With the larger frontside bus, a ramp of .5GHz, a more effective & efficient cooling system, a smaller and more refined motherboard and a new revision processor, it's a lot easier to see why it is faster than even the next model down, I see these benches to be accurate.

    Make sense?

    Reading is fun...

    Jimzip
    Last edited by Jimzip; 06-25-2004 at 09:53 PM.
    You know you've been learning 3D for too long when you start seeing in procedurals...

  5. #35
    The cooling or smaller CPU Die does nothing to improve speed at the same clock frequency, all they do is allow higher freqencies.

    As toby already pointed out, you're all reading the chart wrong!
    the dual 2.5GHz is NOT 42% faster than the dual 2GHz, it is another 42% faster than the BASEILE, which is the 3.4GHz Pentium4.

    If you write the chart in total numbers it would read:

    Dual 2.5GHz G5: 204%
    Dual 2.0GHZ G5: 162%
    Dual 1.8GHz G5: 147%
    Dual 3.2GHz Xeon: 164%
    2.4GHz Opteron: 93%
    3.4 GHz Pentium4: 100% (Baseline)

    So 204%/162% (or 2.04/1.62) makes 1.259... or 126%, or 26% faster. At, exactly 25% more clockspeed.
    Last edited by Lynx3d; 06-25-2004 at 05:17 AM.

  6. #36
    Aha! A clue Sherlock! Jimzip's Avatar
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    Originally posted by Lynx3d
    The cooling or smaller CPU Die does nothing to improve speed at the same clock frequency, all they do is allow higher freqencies.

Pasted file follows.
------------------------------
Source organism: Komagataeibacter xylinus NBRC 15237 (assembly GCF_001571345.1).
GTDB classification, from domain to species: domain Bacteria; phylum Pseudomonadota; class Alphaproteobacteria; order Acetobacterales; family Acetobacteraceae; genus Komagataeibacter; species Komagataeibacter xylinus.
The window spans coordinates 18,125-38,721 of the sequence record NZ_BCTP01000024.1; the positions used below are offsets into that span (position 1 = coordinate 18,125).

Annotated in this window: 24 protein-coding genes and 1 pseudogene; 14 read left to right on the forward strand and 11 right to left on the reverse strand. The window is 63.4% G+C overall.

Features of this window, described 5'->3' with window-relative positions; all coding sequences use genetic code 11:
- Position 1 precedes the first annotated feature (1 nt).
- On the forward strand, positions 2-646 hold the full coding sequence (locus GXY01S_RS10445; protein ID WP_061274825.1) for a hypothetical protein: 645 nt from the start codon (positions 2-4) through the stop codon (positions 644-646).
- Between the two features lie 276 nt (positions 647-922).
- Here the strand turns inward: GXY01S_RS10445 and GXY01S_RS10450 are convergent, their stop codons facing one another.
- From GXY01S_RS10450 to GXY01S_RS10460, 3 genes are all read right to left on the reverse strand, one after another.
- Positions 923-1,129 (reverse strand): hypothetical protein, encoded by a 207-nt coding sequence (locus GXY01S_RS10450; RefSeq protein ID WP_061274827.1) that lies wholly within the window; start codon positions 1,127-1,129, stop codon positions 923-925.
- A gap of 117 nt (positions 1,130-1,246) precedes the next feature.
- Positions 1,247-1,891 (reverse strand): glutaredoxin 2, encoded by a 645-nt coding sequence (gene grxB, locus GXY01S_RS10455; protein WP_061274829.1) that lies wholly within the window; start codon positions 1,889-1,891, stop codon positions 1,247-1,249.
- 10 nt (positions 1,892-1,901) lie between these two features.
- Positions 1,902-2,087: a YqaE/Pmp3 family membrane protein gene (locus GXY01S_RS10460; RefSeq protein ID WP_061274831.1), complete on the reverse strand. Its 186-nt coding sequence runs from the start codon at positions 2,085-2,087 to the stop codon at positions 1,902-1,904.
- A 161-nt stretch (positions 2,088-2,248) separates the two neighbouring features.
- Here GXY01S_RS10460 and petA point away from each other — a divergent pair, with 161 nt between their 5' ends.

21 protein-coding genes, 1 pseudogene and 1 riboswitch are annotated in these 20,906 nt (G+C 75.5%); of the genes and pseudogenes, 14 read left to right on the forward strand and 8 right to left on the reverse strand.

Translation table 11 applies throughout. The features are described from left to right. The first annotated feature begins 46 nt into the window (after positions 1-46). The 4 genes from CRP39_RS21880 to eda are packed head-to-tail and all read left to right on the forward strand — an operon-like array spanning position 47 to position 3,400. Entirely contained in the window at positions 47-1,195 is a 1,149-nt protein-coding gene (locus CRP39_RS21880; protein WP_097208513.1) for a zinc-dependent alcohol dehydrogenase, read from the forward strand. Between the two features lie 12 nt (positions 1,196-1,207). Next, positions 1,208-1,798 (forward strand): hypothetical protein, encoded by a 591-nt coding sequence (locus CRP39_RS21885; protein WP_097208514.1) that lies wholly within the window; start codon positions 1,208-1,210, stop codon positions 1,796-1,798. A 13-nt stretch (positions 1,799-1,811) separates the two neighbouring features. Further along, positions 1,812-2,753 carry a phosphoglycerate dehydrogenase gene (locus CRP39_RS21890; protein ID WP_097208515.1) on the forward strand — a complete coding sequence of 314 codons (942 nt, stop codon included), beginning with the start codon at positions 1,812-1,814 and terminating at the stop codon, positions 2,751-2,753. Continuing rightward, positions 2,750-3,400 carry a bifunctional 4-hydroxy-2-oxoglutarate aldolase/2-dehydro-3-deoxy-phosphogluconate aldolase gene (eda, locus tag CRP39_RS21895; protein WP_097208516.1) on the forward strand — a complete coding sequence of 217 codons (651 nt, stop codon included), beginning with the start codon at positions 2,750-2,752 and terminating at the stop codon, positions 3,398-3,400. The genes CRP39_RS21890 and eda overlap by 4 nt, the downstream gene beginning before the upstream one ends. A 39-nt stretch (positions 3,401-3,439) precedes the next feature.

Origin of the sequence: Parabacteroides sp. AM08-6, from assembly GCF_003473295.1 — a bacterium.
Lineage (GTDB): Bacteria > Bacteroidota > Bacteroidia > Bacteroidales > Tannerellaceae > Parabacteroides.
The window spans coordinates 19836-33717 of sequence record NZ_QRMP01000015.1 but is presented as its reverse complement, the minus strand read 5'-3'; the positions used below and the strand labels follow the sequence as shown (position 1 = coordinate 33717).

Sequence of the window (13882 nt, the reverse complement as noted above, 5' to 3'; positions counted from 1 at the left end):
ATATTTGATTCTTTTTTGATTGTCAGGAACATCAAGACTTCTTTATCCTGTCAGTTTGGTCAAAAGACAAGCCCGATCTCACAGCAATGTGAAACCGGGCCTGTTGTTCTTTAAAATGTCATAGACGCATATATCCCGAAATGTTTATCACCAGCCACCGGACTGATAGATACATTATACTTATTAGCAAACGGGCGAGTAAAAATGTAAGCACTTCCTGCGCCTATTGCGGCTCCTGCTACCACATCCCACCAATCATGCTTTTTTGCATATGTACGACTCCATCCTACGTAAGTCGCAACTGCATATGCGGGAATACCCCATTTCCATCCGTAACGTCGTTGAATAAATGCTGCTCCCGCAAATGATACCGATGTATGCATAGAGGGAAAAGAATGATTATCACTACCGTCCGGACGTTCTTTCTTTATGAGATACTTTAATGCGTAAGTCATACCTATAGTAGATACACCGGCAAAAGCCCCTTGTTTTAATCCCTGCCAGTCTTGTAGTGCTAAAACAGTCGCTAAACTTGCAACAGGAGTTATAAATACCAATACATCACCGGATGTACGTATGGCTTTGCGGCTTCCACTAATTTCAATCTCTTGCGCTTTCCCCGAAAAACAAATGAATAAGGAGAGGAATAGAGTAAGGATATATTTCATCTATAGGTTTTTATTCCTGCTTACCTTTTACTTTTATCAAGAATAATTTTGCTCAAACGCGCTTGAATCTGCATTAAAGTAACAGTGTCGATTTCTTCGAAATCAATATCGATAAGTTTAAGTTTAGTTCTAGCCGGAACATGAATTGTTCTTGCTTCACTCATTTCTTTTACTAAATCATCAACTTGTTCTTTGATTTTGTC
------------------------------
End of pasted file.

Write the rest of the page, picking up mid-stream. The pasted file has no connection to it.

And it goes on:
As toby already pointed out, you're all reading the chart wrong!
    the dual 2.5GHz is NOT 42% faster than the dual 2GHz, it is another 42% faster than the BASEILE, which is the 3.4GHz Pentium4.

    If you write the chart in total numbers it would read:

    Dual 2.5GHz G5: 204%
    Dual 2.0GHZ G5: 162%
    Dual 1.8GHz G5: 147%
    Dual 3.2GHz Xeon: 164%
    2.4GHz Opteron: 93%
    3.4 GHz Pentium4: 100% (Baseline)

    So 204%/162% (or 2.04/1.62) makes 1.259... or 126%, or 26% faster. At, exactly 25% more clockspeed.
    Oh yeah, maths was never my strong spot.. I was calculating it based on the 2.0GHz..
    Well there goes my logic..

    But can I just clarify something.
    Cooling a CPU improves electric conductivity with the metal in the transistors and allows more electrons to be passed through without jumps/bubbles which is faster, true?
    If that's true, and my logic is stemming from the fact that any CPU that is cooled will run faster, then shouldn't this be the same for the G5?
    Is this right?

    Jimzip
    Last edited by Jimzip; 06-25-2004 at 09:55 PM.
    You know you've been learning 3D for too long when you start seeing in procedurals...

  7. #37